In The London Sound, Brian Long has listed So Many Memories by Martha & the Vandellas as a climber this week. However, no trace has been found of a song of that title by Martha & the Vandellas, either as a single or an album track. Brian says, "I do not have an official, typed, chart for this week, but the record is listed in a summary log I compiled of evidence from numerous sources. Unfortunately, at this distance, I cannot recall where the information came from - it may have been from a broadcast. However, no such release is listed in the Tamla Motown discography. If you regard the information as suspect, please feel free to delete it."

There is, therefore, insufficient evidence to include this track as a climber, but we feel it is worth mentioning in passing. Alan Field points out that "So many memories" is the hook-line from Martha & the Vandellas' 1963 release Come And Get These Memories, but there is no trace of the record being reactivated or reissued in July 1967.

Running Away With My Baby Majority Decca F12638

From Hull, the Majority were called the Mustangs, till relocating to London where they played many of the top clubs. Singer Larry Graham (aka Wigley) was backed by Roger France, lead gtr, Don Lill drums, Rob Longo (rhythm gtr, vocals) and Ken Smith, bass.

The band released no fewer than eight unsuccessful Decca singles between 1965 and 68. They fared better when they relocated to the continent, changed name to Majority One and signed to the Dutch Pink Elephant label.


Ballad Box:
Inch'Allah (God Willing) Adamo
When The World Is Ready Vince Hill
Smile Rockin' Berries

Soul Set:
Tramp Otis Redding & Carla Thomas
You Keep Me Hanging On* Vanilla Fudge
Take Me (Just As I Am) Solomon Burke
Eight Days a Week* Daddy's Act
A Little Bit Of Something* Little Richard

This week's Ballad Box/Soul Set listings are courtesy of Kees Brinkerink. Kees says:

Although your Fab 40 collection is complete, I could not resist sending you the ONLY complete Fab 40 that I ever wrote down myself. The scan is from a copy of an original that I typed in 1968. At the time, I had just turned 14! For you, this may be just another Fab 40, but I’m still very proud of this one.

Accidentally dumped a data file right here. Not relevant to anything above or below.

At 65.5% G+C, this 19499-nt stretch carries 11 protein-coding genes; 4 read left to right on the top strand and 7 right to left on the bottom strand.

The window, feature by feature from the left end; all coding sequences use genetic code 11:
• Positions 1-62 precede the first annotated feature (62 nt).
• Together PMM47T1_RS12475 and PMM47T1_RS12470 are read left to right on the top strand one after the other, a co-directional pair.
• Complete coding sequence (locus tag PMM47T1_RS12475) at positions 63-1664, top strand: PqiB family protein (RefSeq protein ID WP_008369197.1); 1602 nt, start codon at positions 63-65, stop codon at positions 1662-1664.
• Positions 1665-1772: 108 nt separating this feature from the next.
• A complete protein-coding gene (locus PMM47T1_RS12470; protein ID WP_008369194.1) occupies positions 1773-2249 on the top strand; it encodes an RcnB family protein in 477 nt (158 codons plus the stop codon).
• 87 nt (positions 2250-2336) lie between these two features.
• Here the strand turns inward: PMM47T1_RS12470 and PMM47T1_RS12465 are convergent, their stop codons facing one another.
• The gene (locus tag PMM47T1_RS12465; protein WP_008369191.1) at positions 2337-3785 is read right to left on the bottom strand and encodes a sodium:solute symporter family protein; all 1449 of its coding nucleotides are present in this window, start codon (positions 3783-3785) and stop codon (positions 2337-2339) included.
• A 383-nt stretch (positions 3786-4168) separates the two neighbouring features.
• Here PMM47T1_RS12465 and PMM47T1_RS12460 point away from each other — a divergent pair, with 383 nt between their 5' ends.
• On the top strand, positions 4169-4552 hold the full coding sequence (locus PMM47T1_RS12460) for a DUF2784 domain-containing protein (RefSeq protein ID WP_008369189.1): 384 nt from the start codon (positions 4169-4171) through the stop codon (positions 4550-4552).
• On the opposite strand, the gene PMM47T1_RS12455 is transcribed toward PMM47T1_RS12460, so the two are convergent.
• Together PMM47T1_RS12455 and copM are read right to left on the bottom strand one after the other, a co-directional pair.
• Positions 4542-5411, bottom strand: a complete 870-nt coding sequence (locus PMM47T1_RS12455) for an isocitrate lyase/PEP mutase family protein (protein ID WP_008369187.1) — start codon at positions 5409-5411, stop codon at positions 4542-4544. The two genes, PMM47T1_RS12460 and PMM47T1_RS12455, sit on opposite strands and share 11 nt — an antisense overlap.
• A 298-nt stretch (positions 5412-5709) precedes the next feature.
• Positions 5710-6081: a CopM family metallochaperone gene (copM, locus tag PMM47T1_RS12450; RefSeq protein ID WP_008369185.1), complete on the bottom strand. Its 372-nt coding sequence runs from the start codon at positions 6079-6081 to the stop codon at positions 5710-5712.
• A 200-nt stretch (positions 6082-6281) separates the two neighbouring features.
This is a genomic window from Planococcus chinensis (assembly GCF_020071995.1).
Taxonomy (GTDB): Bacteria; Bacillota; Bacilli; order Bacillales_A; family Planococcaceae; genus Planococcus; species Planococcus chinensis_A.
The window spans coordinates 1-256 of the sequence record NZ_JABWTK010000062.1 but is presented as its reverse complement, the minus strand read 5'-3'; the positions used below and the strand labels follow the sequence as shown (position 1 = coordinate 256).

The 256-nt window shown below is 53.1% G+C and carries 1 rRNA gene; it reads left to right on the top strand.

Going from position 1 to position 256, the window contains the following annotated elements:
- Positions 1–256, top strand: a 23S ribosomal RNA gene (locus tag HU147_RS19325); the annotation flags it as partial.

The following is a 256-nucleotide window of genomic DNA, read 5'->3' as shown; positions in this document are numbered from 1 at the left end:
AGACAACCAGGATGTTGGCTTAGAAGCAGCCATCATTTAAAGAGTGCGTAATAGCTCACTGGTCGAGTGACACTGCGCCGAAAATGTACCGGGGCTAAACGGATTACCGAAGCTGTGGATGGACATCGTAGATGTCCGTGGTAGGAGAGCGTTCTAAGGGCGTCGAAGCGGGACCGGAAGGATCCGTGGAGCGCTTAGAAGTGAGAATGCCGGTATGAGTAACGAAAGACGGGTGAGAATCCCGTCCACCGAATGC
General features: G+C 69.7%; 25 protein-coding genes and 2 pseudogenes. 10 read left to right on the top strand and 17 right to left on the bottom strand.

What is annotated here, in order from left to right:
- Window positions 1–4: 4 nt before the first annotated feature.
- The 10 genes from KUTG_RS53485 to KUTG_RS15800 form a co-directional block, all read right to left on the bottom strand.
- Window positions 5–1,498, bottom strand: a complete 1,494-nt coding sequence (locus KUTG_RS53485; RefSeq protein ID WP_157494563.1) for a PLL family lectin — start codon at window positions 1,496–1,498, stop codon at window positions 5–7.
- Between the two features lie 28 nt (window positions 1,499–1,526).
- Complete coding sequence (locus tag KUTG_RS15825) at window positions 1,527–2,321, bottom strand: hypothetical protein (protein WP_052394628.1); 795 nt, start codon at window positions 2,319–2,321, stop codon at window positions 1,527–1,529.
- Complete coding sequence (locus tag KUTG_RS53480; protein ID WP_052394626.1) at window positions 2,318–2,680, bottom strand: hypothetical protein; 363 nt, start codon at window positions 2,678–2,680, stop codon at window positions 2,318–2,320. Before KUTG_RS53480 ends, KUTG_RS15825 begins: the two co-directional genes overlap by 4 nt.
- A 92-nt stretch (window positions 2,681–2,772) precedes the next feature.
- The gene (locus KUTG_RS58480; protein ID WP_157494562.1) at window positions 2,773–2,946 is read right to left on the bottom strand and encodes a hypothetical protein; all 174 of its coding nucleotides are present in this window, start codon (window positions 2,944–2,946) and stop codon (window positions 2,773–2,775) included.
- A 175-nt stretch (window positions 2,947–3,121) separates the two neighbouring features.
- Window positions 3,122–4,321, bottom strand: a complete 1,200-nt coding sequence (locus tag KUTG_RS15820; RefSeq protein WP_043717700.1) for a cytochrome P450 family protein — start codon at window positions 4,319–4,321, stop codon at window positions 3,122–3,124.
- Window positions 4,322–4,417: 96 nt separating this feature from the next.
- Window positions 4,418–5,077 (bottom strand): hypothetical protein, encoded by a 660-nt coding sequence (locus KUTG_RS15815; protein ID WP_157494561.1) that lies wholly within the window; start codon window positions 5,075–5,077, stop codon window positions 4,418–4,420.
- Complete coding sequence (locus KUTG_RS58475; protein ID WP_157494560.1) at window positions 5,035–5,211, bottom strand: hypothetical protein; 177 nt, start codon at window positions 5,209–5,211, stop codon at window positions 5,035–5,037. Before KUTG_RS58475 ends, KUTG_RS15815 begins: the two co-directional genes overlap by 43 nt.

In the Soul Set, and I was also proud of that fact at the time, the Dutch group Daddy’s Act is featured with their unique slow, bluesy version of 'Eight Days a Week'.

Please regard this as a belated birthday present and even though you probably cannot use any of the information presented, for me it is a very personal memory of Radio London, which I cherish.

In fact, Kees's birthday present has proved a valuable contribution, as there was no existing information concerning the Ballad Box/Soul Set listings for this week.

Eight Days a Week Daddy's Act Columbia DB8242

This band from the Netherlands contained Leon Kleerekoper, who was a DJ for a short time on Radio Veronica and then on Radio 227, under the name of Johnnie van Doorn. As a solo artist, he underwent many changes of name, releasing singles as both John van Doren and David Alexandre Winter. After scoring a huge Euro-hit with Oh Lady Mary, he appears to have stuck with the latter name. (Band info here.)

(Major Minor collectors will find a superb instrumental version of Oh Lady Mary on Raymond le Fevre & his Orchestra Vol 5.)

'Monty's Diary' (See Fab Forty for 010167) confirms three of Kees Brinkerink's Soul Set listings, by Vanilla Fudge, Daddy's Act and Little Richard.
Alan Field did not hear records sourced from Monty's Diary played or announced as climbers.

Tune in next week for another Field's Fab Forty

This week's Radio 270 'Top Forty' on the Pirate Radio Hall of Fame is here